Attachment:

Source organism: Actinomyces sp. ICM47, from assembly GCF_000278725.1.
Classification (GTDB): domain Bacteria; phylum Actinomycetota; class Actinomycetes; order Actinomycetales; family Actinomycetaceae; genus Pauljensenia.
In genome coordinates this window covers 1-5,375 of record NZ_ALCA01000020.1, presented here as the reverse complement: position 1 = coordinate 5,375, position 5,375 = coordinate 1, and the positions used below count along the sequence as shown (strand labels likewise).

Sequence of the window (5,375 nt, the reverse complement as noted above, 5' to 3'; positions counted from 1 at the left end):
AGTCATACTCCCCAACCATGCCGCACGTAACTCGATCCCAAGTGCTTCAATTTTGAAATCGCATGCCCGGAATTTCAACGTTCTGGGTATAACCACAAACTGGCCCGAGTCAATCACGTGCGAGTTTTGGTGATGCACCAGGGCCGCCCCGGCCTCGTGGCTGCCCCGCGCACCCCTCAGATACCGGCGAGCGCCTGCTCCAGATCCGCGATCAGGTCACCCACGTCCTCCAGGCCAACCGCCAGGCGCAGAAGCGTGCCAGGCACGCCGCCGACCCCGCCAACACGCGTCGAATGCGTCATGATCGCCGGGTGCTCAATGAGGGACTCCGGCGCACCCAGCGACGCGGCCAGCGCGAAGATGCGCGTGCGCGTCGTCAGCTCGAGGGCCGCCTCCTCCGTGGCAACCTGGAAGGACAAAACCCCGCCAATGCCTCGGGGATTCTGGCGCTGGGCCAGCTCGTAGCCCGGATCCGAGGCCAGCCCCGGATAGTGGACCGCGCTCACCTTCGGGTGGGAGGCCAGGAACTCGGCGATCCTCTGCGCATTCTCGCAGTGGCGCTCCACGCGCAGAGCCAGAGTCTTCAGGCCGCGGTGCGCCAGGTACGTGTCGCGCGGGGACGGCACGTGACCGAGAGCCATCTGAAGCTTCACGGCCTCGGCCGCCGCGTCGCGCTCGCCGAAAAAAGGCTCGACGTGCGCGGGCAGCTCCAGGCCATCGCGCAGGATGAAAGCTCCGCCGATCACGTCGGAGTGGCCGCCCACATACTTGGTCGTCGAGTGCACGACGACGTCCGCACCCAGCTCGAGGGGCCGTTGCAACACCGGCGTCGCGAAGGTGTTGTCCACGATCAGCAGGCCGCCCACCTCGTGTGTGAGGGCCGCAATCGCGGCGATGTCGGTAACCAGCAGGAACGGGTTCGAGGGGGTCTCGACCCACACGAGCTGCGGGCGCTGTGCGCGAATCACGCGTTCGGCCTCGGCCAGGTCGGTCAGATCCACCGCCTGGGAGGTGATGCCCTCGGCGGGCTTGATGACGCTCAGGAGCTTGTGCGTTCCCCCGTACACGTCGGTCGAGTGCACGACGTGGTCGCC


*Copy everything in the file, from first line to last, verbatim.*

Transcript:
Source organism: Actinomyces sp. ICM47, from assembly GCF_000278725.1.
Classification (GTDB): domain Bacteria; phylum Actinomycetota; class Actinomycetes; order Actinomycetales; family Actinomycetaceae; genus Pauljensenia.
In genome coordinates this window covers 1-5,375 of record NZ_ALCA01000020.1, presented here as the reverse complement: position 1 = coordinate 5,375, position 5,375 = coordinate 1, and the positions used below count along the sequence as shown (strand labels likewise).

Sequence of the window (5,375 nt, the reverse complement as noted above, 5' to 3'; positions counted from 1 at the left end):
AGTCATACTCCCCAACCATGCCGCACGTAACTCGATCCCAAGTGCTTCAATTTTGAAATCGCATGCCCGGAATTTCAACGTTCTGGGTATAACCACAAACTGGCCCGAGTCAATCACGTGCGAGTTTTGGTGATGCACCAGGGCCGCCCCGGCCTCGTGGCTGCCCCGCGCACCCCTCAGATACCGGCGAGCGCCTGCTCCAGATCCGCGATCAGGTCACCCACGTCCTCCAGGCCAACCGCCAGGCGCAGAAGCGTGCCAGGCACGCCGCCGACCCCGCCAACACGCGTCGAATGCGTCATGATCGCCGGGTGCTCAATGAGGGACTCCGGCGCACCCAGCGACGCGGCCAGCGCGAAGATGCGCGTGCGCGTCGTCAGCTCGAGGGCCGCCTCCTCCGTGGCAACCTGGAAGGACAAAACCCCGCCAATGCCTCGGGGATTCTGGCGCTGGGCCAGCTCGTAGCCCGGATCCGAGGCCAGCCCCGGATAGTGGACCGCGCTCACCTTCGGGTGGGAGGCCAGGAACTCGGCGATCCTCTGCGCATTCTCGCAGTGGCGCTCCACGCGCAGAGCCAGAGTCTTCAGGCCGCGGTGCGCCAGGTACGTGTCGCGCGGGGACGGCACGTGACCGAGAGCCATCTGAAGCTTCACGGCCTCGGCCGCCGCGTCGCGCTCGCCGAAAAAAGGCTCGACGTGCGCGGGCAGCTCCAGGCCATCGCGCAGGATGAAAGCTCCGCCGATCACGTCGGAGTGGCCGCCCACATACTTGGTCGTCGAGTGCACGACGACGTCCGCACCCAGCTCGAGGGGCCGTTGCAACACCGGCGTCGCGAAGGTGTTGTCCACGATCAGCAGGCCGCCCACCTCGTGTGTGAGGGCCGCAATCGCGGCGATGTCGGTAACCAGCAGGAACGGGTTCGAGGGGGTCTCGACCCACACGAGCTGCGGGCGCTGTGCGCGAATCACGCGTTCGGCCTCGGCCAGGTCGGTCAGATCCACCGCCTGGGAGGTGATGCCCTCGGCGGGCTTGATGACGCTCAGGAGCTTGTGCGTTCCCCCGTACACGTCGGTCGAGTGCACGACGTGGTCGCC